ACLU NEWS RELEASE * NEWS RELEASE * NEWS RELEASE * NEWS RELEASE ADA Education Project Creat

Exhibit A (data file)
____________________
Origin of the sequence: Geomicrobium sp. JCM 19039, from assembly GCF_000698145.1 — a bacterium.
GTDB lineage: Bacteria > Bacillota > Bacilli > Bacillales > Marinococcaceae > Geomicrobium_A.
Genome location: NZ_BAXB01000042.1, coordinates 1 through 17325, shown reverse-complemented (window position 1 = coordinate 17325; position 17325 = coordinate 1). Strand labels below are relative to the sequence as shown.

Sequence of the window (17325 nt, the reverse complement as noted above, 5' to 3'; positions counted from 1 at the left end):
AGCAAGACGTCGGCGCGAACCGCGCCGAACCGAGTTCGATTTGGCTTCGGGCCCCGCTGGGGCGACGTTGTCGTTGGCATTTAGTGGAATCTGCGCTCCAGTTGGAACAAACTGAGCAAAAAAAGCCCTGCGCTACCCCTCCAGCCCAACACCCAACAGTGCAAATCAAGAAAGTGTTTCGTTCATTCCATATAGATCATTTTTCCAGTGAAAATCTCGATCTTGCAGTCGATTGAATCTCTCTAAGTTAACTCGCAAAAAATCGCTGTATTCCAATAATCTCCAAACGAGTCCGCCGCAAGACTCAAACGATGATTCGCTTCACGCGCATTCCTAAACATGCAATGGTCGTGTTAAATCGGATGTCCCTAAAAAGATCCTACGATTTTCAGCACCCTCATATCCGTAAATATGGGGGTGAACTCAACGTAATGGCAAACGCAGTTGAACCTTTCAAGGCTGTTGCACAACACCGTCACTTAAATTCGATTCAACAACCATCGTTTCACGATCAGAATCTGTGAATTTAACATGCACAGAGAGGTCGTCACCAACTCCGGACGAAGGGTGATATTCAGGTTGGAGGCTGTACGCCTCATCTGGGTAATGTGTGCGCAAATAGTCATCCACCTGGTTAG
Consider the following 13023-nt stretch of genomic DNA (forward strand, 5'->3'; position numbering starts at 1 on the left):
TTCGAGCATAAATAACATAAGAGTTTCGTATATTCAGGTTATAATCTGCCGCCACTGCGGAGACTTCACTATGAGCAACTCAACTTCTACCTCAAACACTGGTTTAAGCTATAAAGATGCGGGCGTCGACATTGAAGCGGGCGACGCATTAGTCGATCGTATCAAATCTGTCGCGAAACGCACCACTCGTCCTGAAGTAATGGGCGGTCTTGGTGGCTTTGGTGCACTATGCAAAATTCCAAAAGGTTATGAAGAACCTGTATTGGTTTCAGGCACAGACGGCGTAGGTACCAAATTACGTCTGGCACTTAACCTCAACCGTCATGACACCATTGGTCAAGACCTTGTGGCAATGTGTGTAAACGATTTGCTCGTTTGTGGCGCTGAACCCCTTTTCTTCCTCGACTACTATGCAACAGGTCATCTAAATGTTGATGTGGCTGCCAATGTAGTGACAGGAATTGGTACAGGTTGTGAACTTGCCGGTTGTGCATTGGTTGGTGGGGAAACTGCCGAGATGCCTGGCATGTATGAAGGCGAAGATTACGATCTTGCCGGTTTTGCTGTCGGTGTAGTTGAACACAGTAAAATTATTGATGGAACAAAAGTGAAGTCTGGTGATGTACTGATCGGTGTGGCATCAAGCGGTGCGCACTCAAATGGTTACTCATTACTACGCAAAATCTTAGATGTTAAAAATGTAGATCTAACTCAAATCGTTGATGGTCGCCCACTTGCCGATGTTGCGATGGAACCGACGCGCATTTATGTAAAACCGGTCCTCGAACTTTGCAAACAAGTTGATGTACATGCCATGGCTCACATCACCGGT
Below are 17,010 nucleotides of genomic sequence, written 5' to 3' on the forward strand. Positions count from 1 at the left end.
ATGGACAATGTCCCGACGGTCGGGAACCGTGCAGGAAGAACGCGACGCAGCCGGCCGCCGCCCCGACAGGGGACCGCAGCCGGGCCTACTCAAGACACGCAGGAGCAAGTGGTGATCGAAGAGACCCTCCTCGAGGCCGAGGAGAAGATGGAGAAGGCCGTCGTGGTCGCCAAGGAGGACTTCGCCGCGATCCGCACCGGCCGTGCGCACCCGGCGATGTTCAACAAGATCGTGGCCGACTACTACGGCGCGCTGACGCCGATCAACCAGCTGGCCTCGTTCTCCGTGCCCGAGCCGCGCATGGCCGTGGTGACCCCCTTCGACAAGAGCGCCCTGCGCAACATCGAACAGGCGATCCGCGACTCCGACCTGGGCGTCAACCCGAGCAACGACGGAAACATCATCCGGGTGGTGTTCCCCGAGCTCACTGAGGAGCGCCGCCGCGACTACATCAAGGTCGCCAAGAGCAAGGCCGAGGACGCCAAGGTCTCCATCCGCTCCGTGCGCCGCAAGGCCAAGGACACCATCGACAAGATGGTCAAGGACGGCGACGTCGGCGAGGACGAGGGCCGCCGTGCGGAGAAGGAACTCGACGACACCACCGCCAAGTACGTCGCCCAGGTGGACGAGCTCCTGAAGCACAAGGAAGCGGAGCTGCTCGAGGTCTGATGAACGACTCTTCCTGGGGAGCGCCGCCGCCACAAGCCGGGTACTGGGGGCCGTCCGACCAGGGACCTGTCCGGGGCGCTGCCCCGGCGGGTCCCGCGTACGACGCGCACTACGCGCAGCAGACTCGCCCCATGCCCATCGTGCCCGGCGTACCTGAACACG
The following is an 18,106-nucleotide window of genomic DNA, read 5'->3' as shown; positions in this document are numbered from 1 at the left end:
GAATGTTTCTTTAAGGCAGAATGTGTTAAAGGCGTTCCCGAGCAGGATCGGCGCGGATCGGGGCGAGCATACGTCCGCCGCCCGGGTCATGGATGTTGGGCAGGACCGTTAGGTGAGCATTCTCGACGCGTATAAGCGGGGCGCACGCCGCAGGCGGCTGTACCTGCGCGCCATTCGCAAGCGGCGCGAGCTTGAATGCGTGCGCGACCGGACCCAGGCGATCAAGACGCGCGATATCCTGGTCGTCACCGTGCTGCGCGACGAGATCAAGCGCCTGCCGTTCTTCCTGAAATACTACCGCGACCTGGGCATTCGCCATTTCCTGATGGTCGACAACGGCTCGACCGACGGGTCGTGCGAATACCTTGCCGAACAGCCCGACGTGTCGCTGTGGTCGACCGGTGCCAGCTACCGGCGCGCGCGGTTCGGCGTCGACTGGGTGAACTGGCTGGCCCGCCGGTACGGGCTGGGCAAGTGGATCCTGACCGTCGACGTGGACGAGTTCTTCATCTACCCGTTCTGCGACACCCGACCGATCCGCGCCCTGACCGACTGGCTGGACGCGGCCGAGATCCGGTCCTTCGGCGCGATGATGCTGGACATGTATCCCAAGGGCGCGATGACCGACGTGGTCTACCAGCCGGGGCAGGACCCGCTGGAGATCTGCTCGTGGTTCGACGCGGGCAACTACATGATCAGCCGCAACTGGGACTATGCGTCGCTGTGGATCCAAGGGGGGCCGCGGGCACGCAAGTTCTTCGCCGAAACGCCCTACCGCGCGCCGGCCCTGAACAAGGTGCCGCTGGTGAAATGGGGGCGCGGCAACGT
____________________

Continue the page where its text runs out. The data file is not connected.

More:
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ACLU * ACLU * ACLU * ACLU * ACLU * ACLU * ACLU * ACLU * ACLU NEWS RELEASE * NEWS RELEASE * NEWS RELEASE * NEWS RELEASE ADA Education Project Created; New Publication Outlines Increased Protections For PWA's For IMMEDIATE RELEASE December 3, 1990 To educate people with AIDS about their rights and responsibilities under the new Americans with Disabilities Act, the American Civil Liberties Union's national AIDS Project, along with the AIDS Action Council and the American Foundation for AIDS Research, have established a new education project and issued a new publication: "The Americans With Disabilities Act: What It Means For People Living With AIDS." The new publication outlines the provisions of the ADA and how they can be used by people living with AIDS. It provides answers in 19 areas, ranging from basic definitions of the ADA and the term "disabled" to questions about discrimination against people with HIV disease or AIDS. "Passage of the Americans with Disability Act was significant, but at this point the protections the law offers are just a promise," said William B. Rubenstein, the Director of the national AIDS Project of the American Civil Liberties Union. "Our ADA Education Project and our new publication are steps aimed at making the law's protections work for PWAs." The ADA Education Project is also developing more comprehensive materials on the legislation. In addition, the Project is creating an "in service" training program, which will be conducted by staff from the three sponsoring organizations for interested organizations and corporations throughout the United States. "The success of this legislation is going to depend largely on how it is viewed and adopted by corporate America," said Mathilde Krim, the Co-Chair of the American Foundation for AIDS Research. "We think the in-service training program will go a long way in insuring that persons with AIDS and HIV disease will be protected to the fullest extent possible under the new law." Signed into law in July 1990, the ADA is the most important, and perhaps the most complex, piece of civil rights legislation passed in this country in the past 25 years. It extends federal protection against discrimination for persons with disabilities in the private workplace and in places of public accommodation. As discussed in the new publication, the ADA provides uniform, forceful, enforceable federal protections to persons with disabilities, including persons with AIDS and HIV infection. "We are confident that persons with AIDS and HIV disease will find this publication a useful guide to understanding their rights under the ADA," said Daniel Bross, executive director of the AIDS Action Council. "Our pamphlet helps bring to life this important new legislation and will help the AIDS community educate itself about the new rights this law gives." Rubenstein of the ACLU AIDS Project urged persons and organizations interested in this new law to contact the ADA Education Project at the national offices of the ACLU at 132 West 43d Street, New York, NY, 10036. "The ACLU was instrumental in getting this law passed in Washington," Rubenstein said. "We are now equally determined to insure that the new law is enforced and its protections widely used by persons with AIDS or HIV disease."

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